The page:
luminance is an effort to make graphics rendering simple and elegant.
The aims of
- Making the unsafe and stateful OpenGL API safe and stateless.
- Providing a simple and easy interface; that is, exposing core concepts without anything extra – just the bare stuff.
- Easy to read with a good documentation and set of tutorials, so that new comers don’t have to learn a lot of new concepts to get their feet wet.
- Need-driven: every piece of code added in the project must come from a real use case. If you feel something is missing, feel free to open an issue or even contribute!
luminance is a rendering framework, not a 3D engine nor a video game framework. As so, it
doesn’t include specifics like lights, materials, asset management nor scene description. It
only provides a rendering library you can plug in whatever you want to.
There are several so-called 3D-engines out there on crates.io. Feel free to have a look around.
- Buffers: buffers are way to communicate with the GPU; they represent regions of memory you can write to and read from. There’re several kinds of buffers you can create, among vertex and index buffers, shader buffers, uniform buffers, and so on and so forth….
- Framebuffers: framebuffers are used to hold renders. Each time you want to perform a render, you need to perform it into a framebuffer. Framebuffers can then be combined with each other to produce effects.
luminancesupports five kinds of shader stages:
- Tessellation control shaders.
- Tessellation evaluation shaders.
- Vertex shaders.
- Geometry shaders.
- Fragment shaders.
- Vertices, indices, primitives and tessellations: those are used to define a shape you can render into a framebuffer.
- Textures: textures represent information packed into arrays on the GPU, and can be used to customize a visual aspect or pass information around in shaders.
- Blending: blending is the process of taking two colors from two framebuffers and mixing them between each other.
- And a lot of other cool things like GPU commands, pipelines, uniform interfaces and so on…
luminance is written to be fairly simple. The documentation is very transparent about what the
library does and several articles will appear as the development goes on. Keep tuned! The
online documentation is also a good link to have around.
Currently, luminance is powered by OpenGL 3.3. It might change, but it’ll always be in favor on supporting more devices and technologies – a shift to Vulkan is planned, for instance.
luminance does not provide a way to create windows because it’s important that it not depend
on windowing libraries – so that end-users can use whatever they like. Furthermore, such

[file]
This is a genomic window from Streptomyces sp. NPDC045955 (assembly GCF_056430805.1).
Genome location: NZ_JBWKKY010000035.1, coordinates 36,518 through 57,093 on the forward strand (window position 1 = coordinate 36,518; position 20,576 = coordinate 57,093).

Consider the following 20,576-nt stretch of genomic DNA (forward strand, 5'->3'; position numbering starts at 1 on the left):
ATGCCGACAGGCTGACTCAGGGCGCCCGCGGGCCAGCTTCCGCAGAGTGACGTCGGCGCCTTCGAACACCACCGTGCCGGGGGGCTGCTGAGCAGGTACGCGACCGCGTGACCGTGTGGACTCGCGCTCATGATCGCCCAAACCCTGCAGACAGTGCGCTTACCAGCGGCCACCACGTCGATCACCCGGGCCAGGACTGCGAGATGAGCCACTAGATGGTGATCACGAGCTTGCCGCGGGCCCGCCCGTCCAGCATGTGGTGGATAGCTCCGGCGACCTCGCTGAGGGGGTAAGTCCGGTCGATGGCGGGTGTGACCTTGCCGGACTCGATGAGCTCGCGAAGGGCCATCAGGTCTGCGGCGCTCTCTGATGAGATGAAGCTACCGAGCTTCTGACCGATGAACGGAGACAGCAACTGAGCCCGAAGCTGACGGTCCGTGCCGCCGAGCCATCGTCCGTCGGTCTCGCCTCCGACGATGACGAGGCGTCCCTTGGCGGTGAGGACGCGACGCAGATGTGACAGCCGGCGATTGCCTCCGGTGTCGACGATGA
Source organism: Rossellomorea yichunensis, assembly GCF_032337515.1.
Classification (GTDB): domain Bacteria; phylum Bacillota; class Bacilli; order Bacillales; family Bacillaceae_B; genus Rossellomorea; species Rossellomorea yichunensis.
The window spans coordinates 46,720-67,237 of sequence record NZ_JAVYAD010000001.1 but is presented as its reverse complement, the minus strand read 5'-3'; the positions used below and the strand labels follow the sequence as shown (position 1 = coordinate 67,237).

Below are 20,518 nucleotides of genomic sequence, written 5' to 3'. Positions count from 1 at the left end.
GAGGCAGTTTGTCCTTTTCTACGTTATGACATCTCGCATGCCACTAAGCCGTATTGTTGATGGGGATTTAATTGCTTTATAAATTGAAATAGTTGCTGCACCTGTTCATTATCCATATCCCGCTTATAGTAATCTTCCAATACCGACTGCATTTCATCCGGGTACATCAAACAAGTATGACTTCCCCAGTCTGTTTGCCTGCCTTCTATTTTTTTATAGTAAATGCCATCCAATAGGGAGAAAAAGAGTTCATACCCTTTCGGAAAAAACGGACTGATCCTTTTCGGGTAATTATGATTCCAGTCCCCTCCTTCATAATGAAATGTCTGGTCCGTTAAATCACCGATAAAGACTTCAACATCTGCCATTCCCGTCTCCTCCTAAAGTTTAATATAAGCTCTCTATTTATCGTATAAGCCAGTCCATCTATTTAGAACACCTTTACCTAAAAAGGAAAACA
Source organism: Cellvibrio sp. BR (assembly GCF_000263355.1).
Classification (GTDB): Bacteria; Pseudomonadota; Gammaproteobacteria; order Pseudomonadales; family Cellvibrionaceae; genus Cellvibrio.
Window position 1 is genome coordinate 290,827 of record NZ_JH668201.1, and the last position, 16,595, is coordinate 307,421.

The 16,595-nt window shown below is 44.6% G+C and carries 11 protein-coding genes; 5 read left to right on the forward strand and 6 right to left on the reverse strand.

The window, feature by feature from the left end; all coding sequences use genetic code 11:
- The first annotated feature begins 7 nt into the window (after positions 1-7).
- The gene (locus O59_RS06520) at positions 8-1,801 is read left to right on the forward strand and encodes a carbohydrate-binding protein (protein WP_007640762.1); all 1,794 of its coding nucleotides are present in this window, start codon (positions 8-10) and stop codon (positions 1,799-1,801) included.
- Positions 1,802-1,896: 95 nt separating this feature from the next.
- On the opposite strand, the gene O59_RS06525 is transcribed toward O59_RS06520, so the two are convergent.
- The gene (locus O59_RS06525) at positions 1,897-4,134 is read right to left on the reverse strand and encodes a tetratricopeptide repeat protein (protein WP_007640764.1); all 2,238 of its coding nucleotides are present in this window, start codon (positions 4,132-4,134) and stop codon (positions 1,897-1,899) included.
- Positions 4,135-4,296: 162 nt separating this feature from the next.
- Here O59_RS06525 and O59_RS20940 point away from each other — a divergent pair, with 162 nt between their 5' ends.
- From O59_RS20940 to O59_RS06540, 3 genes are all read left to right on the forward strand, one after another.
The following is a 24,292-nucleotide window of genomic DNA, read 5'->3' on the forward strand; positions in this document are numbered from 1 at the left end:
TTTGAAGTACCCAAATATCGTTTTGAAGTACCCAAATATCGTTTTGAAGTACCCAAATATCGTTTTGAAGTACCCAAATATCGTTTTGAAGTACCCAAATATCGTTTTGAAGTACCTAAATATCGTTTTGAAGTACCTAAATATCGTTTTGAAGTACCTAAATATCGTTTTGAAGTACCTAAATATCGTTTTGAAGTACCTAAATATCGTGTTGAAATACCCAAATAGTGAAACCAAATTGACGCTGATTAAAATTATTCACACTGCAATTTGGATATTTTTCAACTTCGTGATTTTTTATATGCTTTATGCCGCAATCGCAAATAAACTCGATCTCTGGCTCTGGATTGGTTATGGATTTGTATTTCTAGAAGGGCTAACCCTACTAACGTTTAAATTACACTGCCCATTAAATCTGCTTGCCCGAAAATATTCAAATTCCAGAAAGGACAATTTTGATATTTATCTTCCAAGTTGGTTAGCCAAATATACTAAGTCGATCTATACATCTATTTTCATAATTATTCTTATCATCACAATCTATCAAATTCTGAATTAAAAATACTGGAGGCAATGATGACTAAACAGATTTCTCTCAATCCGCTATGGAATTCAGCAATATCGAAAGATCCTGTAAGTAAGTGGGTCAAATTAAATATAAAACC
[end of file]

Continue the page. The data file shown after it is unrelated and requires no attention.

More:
libraries typically implement windowing and events features, which have nothing to do with our
If you just plan to use
luminance, just read the User-guide section.
If you plan to contribute to
luminance (by writing a windowing crate or hacking on
directly), feel free to read the Contributor-guide section after having read the User-guid
section as well.
In order to get started, you need to create an object which type implements
luminance ships with the trait but no implementor. You need to head over
crates.io and search for luminance crates to find a
windowing backend first.
Such a backend should expose a type which implements
GraphicsContext. You can create one per
thread. This limitation enables
luminance not to perform plenty of runtime branching,
minimizing the runtime overhead.
If you really want several contexts, you will need several OS threads.
GraphicsContext is the entry-point of everything
luminance provides. Feel free to dig in its
documentation for further information on how to use
luminance. Most objects you can create
will need a mutable reference to such a context object.
You want to hack around
luminance or provide a windowing crate? Everything you have to know is
described in this section.
In order to implement
GraphicsContext, you need to know several points:
- You can get a
GraphicsState::newfunction. You have to match the return value. Depending on whether your implementation is the first asking a
GraphicsStateon the current thread, you might get (or not) an
Ok(state). If not, a descriptive error is returned.
- You’re advised to
GraphicsState::newreturned value to implement your own
newfunction for your backend type because of the restriction of having only one context per thread in
That module exports blending-related types and functions.
Static GPU typed arrays.
Depth test related features.
Face culling is the operation of removing triangles if they’re facing the screen in a specific direction with a specific mode.
Framebuffers and utility types and functions.
Generalized free tuples.
Aliases types used to make it easier using long linear algebra types.
Dynamic rendering pipelines.
Pixel formats types and function manipulation.
GPU render state.
This module provides texture features.
Vertex formats, associated types and functions.
Generalized free tuple macro.
Create a new